Presented in the capacious John Jay College theatre on 59th Street, the set is as lucid as the production, featuring a single tree and a rock, then barren wasteland as far as the eye can see. It's an image that is framed by an illuminated border, as though to contain what happens on stage, or to highlight it like a frame around a painting.
Often looking and sounding like an old, unhappily married couple, Marty Rea (Didi) and Aaron Monaghan (Gogo) carry the play alongside Garrett Lombard (Lucky), Rory Nolan (Pozzo) and Jaden Pace/Nathan Reid (Boy) giving us a masterclass in ensemble acting, where the play and not the actor is the thing.
Actor's showcase performances of Godot have come to Broadway and Off-Broadway in recent years, with showboating household names filling the Didi and Gogo roles. But Druid's Godot has eschewed that temptation in favor of a communal production that allows each moment to find its echo and for the classic play itself to emerge. Because of this, it represents a new pinnacle in the already long and storied production history of the famous play.
“The actors are all members of the Druid ensemble who have appeared in Druid Synge and Druid Shakespeare and Druid Murphy in New York,” says Hynes. “It's a company of people who truly are an ensemble. It's a collaboration beyond what you normally get.”
That's the truth. It's rare to witness a theatre company that gets to learn and then play to each others performance strengths so consistently, production after production, play cycle after cycle.
What emerges from that kind of intimacy and exploration is insight, nuance and timing. It's apparent from the opening moment. The benefits of that year on year level of physical and philosophical exploration yields riches in scene after scene. Monaghan is a superb physical actor, as is Rea, and their expressions often speak as plainly as the text in a bravura dual performance that leans heavily into one and other.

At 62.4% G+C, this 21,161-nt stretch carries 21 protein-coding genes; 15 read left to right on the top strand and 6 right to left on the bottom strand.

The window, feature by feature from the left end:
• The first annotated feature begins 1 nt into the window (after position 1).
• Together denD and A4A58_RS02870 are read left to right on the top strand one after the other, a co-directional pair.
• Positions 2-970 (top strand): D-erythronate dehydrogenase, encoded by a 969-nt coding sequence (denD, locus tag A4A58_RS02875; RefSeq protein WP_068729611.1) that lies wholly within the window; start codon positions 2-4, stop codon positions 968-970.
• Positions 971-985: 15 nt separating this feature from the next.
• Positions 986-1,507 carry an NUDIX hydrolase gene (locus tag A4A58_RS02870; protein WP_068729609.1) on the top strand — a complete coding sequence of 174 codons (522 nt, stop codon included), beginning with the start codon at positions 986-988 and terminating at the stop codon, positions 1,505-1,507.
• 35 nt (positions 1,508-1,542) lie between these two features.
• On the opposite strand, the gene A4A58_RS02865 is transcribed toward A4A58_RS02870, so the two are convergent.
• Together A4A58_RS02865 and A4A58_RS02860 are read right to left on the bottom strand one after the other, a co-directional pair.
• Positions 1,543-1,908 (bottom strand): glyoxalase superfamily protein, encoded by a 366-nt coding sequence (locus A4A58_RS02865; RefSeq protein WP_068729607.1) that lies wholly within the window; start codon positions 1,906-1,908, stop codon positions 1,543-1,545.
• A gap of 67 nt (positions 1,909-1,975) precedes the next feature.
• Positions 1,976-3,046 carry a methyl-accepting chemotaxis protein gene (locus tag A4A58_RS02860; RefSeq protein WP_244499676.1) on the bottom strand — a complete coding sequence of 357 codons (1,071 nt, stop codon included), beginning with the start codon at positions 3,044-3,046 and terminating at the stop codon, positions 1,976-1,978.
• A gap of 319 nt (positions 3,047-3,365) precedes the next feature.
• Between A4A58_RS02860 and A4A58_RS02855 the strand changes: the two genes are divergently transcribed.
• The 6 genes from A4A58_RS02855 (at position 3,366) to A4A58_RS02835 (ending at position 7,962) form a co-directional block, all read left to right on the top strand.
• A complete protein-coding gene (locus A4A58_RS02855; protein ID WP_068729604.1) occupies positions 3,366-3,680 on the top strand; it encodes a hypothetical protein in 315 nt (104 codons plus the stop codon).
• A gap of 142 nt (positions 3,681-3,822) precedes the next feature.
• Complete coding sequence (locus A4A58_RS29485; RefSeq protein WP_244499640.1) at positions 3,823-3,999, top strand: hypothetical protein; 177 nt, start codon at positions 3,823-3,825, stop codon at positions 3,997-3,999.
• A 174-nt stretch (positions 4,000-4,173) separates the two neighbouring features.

Godot is famously set in a barren and almost colorless landscape and it actually references one of the starkest landscapes of all, the exposed plane of Connemara, in which it could very easily be set (in fact Druid noted this and staged a perforce on the equally bleak but beautiful Inis Meain island, in the open air).
There's a gnarled, wind blown tree and a rock and an open road, and so it could be located half way between this world and eternity, the way that Irish landscapes often seem to be.
“Their situation could be any of our situations on any given day of our lives,” Hynes explains. In this particular historical moment, which looks backwards and seems to fear the future, it speaks to us so directly because the uncertainty and pain on stage is the uncertainty and pain in our daily lives now.
And what would Hynes want people thinking of coming to see this landmark production to know about it? “I wouldn't want them to know anything really. I would want them to come in and sit down and be in the moment with it. It's a play that has a huge, sometimes terrifying reputation. If I was to influence anyone's decision whether to go to it or not I would want them to go.”
"Waiting For Godot" plays through November 13 at the Lincoln Center White Light Festival. For tickets visit lincolncenter.org.